Monday, July 21, 2008

In Which I'm Never Going Back to My Old School

I'm writing this from my summer "dacha" in what I call my "ancestral village." That would be a suburb of Columbus, Ohio. Across the street from my little brother and around the corner from my mom's house (the house where I grew up, more or less). 

Through a series of events, some good and some not so good, my dad (we call him "LR") is living in this house. The good part, for me, is that I have a live-in property manager and bartender. The bad news, for him, is that he's trying to sell his condo in this very difficult seller's market. 

The girls and I arrived at the beginning of July, just in time for my 30th high school reunion. That event was overflowing with potential blog material. But since many of the characters providing the material are still alive and might, possibly, read the blog, I don't feel comfortable letting fly as I normally do. Some sort of self-censoring device has kicked in. 

But some highlights I think I can share:

1. I ran into Original High School Crush in the local drug store the day before the reunion. Actually, he might have even been Junior High School Crush . . . it's all sort of murky now, my memory. But, oh, he was so cute in the early 1970s, in a sort of David Cassidy way. I had seen pictures of him on his website, so I recognized him when he walked past me at the end of the aisle where they sell the anti-wrinkle creams (I had been in this aisle, not him). I did a double take. Then he did a double take. I said his name. He looked suspicious until I said my name. And we stood there and chatted for what was actually much too long. I mean, the siren call of the Anti-Wrinkle Cream Aisle was actually stronger than the urge to stand near O or JHSC. Call me cruel, but it was actually so reassuring. I tried to explain this to Eldest Daughter: how, the next eight to ten years will be filled with what will surely feel like life-ending heartbreak. But that 30 years later, when you run into the object of your teenage affection, he will be just a nice, if slightly spacey guy with a satisfying and meaningful career as a musician, and you'll wish him and his wife all the best in the world. And mean it sincerely. It was very liberating, but weird to think how what seemed so important at the time, faded to virtually nothing in retrospect.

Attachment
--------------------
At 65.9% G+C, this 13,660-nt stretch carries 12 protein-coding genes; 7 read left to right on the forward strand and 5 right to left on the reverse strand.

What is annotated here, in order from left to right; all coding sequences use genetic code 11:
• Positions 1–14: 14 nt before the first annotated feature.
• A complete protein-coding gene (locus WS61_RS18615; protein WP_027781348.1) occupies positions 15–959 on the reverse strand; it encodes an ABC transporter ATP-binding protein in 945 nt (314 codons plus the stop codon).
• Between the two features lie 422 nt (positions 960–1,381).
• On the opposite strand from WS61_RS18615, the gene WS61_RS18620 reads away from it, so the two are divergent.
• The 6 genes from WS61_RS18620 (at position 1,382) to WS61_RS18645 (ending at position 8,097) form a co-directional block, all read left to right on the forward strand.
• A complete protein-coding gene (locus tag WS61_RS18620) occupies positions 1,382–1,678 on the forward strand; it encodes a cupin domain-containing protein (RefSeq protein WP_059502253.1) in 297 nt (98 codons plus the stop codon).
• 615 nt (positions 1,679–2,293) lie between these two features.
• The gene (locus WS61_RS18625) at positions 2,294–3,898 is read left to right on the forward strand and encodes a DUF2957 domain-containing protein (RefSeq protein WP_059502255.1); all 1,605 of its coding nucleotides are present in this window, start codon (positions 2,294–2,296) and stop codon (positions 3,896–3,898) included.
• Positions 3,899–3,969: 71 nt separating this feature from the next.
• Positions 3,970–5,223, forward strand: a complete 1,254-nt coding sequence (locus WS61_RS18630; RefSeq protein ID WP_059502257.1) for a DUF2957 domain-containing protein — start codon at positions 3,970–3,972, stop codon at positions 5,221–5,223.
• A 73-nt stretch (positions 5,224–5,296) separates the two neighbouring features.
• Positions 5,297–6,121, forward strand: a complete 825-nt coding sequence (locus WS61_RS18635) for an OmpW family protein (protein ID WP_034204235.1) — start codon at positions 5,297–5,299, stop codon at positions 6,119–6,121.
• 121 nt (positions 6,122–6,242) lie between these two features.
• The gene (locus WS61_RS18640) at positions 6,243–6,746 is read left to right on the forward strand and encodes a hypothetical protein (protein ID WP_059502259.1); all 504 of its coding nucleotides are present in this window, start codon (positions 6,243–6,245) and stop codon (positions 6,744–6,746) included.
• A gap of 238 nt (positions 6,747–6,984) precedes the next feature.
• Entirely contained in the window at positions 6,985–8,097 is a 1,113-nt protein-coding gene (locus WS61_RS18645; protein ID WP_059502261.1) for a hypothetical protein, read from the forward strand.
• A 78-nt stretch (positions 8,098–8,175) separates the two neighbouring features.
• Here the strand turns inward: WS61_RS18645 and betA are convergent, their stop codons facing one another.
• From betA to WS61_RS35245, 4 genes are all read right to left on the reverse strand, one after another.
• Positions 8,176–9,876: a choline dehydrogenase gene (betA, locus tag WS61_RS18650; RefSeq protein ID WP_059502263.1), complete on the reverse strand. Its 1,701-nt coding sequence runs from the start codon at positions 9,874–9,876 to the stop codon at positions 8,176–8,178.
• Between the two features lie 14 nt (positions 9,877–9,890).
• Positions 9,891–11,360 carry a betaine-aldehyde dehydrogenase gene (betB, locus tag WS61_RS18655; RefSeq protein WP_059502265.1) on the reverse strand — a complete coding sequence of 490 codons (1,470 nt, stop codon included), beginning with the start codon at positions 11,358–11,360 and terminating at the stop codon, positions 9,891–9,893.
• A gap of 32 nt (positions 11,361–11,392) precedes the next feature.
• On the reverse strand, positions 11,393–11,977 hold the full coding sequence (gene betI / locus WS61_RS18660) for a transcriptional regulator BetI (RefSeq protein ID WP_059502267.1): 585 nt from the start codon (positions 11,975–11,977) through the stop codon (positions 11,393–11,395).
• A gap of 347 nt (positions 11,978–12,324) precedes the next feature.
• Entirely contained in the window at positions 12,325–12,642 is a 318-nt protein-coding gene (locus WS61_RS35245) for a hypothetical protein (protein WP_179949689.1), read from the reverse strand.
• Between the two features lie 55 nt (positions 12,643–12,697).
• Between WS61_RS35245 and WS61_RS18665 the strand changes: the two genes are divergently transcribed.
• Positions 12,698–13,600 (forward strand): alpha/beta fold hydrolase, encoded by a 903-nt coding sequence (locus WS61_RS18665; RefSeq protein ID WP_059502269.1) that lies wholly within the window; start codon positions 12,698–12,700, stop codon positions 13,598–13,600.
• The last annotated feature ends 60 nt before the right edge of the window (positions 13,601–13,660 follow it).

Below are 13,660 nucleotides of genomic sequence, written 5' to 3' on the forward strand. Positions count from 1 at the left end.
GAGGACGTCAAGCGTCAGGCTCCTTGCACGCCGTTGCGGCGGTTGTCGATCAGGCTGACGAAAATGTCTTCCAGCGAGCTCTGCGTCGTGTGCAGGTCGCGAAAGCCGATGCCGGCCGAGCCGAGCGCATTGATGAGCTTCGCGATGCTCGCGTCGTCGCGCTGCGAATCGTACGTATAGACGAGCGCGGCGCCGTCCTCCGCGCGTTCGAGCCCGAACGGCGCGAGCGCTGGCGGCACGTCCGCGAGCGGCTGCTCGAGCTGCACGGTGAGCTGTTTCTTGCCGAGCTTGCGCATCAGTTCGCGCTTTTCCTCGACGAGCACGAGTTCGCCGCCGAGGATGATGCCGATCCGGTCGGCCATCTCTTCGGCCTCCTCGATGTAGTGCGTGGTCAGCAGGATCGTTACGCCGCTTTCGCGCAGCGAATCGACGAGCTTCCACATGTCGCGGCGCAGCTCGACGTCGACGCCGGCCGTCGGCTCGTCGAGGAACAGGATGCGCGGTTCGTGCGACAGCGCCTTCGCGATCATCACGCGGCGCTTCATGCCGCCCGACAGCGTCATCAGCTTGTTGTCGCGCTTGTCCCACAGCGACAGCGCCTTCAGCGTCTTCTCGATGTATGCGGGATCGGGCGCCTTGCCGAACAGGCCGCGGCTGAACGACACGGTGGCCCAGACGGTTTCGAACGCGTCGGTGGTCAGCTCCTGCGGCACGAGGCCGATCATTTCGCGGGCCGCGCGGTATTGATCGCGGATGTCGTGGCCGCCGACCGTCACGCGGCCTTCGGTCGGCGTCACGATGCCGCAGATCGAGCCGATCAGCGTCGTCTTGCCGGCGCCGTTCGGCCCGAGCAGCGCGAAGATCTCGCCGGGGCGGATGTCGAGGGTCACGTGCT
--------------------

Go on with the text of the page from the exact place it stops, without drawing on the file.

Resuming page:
2. At the actual reunion, I was struck by how good we all looked as a group. However, a few weeks later when I looked at the photos fellow classmates posted of the event, all I could think was "Who are all these old people?"